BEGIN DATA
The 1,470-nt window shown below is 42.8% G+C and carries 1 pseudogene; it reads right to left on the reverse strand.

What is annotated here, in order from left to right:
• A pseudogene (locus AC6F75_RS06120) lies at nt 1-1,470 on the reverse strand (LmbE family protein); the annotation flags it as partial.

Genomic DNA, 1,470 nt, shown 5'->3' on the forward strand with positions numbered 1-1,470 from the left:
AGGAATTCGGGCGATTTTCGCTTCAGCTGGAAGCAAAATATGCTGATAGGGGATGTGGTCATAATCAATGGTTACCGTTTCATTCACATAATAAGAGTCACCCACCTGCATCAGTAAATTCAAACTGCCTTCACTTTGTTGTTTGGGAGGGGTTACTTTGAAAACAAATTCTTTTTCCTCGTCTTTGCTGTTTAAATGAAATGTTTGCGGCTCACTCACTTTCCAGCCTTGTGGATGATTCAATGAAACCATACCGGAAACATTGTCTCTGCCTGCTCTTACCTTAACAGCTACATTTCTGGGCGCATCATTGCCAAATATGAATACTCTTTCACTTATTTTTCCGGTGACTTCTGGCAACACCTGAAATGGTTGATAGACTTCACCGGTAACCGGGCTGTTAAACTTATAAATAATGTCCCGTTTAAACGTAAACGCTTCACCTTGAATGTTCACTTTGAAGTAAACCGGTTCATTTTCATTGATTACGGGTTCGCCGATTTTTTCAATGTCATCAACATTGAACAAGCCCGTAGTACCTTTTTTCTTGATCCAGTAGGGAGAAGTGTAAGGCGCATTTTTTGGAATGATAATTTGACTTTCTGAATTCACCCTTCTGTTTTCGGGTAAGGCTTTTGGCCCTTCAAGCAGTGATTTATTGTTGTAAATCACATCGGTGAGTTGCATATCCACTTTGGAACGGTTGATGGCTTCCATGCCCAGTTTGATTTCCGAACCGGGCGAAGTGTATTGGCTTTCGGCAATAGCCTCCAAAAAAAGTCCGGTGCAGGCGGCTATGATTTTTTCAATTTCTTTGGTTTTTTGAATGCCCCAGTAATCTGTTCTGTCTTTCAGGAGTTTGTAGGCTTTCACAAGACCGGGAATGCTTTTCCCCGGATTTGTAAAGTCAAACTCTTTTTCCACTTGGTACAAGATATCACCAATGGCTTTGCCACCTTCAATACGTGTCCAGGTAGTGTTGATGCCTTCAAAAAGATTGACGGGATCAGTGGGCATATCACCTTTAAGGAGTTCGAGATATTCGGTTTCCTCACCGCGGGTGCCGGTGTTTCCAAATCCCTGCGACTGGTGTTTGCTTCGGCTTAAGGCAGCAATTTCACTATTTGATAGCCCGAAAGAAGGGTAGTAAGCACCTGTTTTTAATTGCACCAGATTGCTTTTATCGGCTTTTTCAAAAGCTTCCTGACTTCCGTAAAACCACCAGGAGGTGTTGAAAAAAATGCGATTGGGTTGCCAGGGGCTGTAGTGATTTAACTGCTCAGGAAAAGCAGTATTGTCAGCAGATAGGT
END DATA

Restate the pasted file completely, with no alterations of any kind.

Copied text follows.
The 1,470-nt window shown below is 42.8% G+C and carries 1 pseudogene; it reads right to left on the reverse strand.

What is annotated here, in order from left to right:
• A pseudogene (locus AC6F75_RS06120) lies at nt 1-1,470 on the reverse strand (LmbE family protein); the annotation flags it as partial.

Genomic DNA, 1,470 nt, shown 5'->3' on the forward strand with positions numbered 1-1,470 from the left:
AGGAATTCGGGCGATTTTCGCTTCAGCTGGAAGCAAAATATGCTGATAGGGGATGTGGTCATAATCAATGGTTACCGTTTCATTCACATAATAAGAGTCACCCACCTGCATCAGTAAATTCAAACTGCCTTCACTTTGTTGTTTGGGAGGGGTTACTTTGAAAACAAATTCTTTTTCCTCGTCTTTGCTGTTTAAATGAAATGTTTGCGGCTCACTCACTTTCCAGCCTTGTGGATGATTCAATGAAACCATACCGGAAACATTGTCTCTGCCTGCTCTTACCTTAACAGCTACATTTCTGGGCGCATCATTGCCAAATATGAATACTCTTTCACTTATTTTTCCGGTGACTTCTGGCAACACCTGAAATGGTTGATAGACTTCACCGGTAACCGGGCTGTTAAACTTATAAATAATGTCCCGTTTAAACGTAAACGCTTCACCTTGAATGTTCACTTTGAAGTAAACCGGTTCATTTTCATTGATTACGGGTTCGCCGATTTTTTCAATGTCATCAACATTGAACAAGCCCGTAGTACCTTTTTTCTTGATCCAGTAGGGAGAAGTGTAAGGCGCATTTTTTGGAATGATAATTTGACTTTCTGAATTCACCCTTCTGTTTTCGGGTAAGGCTTTTGGCCCTTCAAGCAGTGATTTATTGTTGTAAATCACATCGGTGAGTTGCATATCCACTTTGGAACGGTTGATGGCTTCCATGCCCAGTTTGATTTCCGAACCGGGCGAAGTGTATTGGCTTTCGGCAATAGCCTCCAAAAAAAGTCCGGTGCAGGCGGCTATGATTTTTTCAATTTCTTTGGTTTTTTGAATGCCCCAGTAATCTGTTCTGTCTTTCAGGAGTTTGTAGGCTTTCACAAGACCGGGAATGCTTTTCCCCGGATTTGTAAAGTCAAACTCTTTTTCCACTTGGTACAAGATATCACCAATGGCTTTGCCACCTTCAATACGTGTCCAGGTAGTGTTGATGCCTTCAAAAAGATTGACGGGATCAGTGGGCATATCACCTTTAAGGAGTTCGAGATATTCGGTTTCCTCACCGCGGGTGCCGGTGTTTCCAAATCCCTGCGACTGGTGTTTGCTTCGGCTTAAGGCAGCAATTTCACTATTTGATAGCCCGAAAGAAGGGTAGTAAGCACCTGTTTTTAATTGCACCAGATTGCTTTTATCGGCTTTTTCAAAAGCTTCCTGACTTCCGTAAAACCACCAGGAGGTGTTGAAAAAAATGCGATTGGGTTGCCAGGGGCTGTAGTGATTTAACTGCTCAGGAAAAGCAGTATTGTCAGCAGATAGGT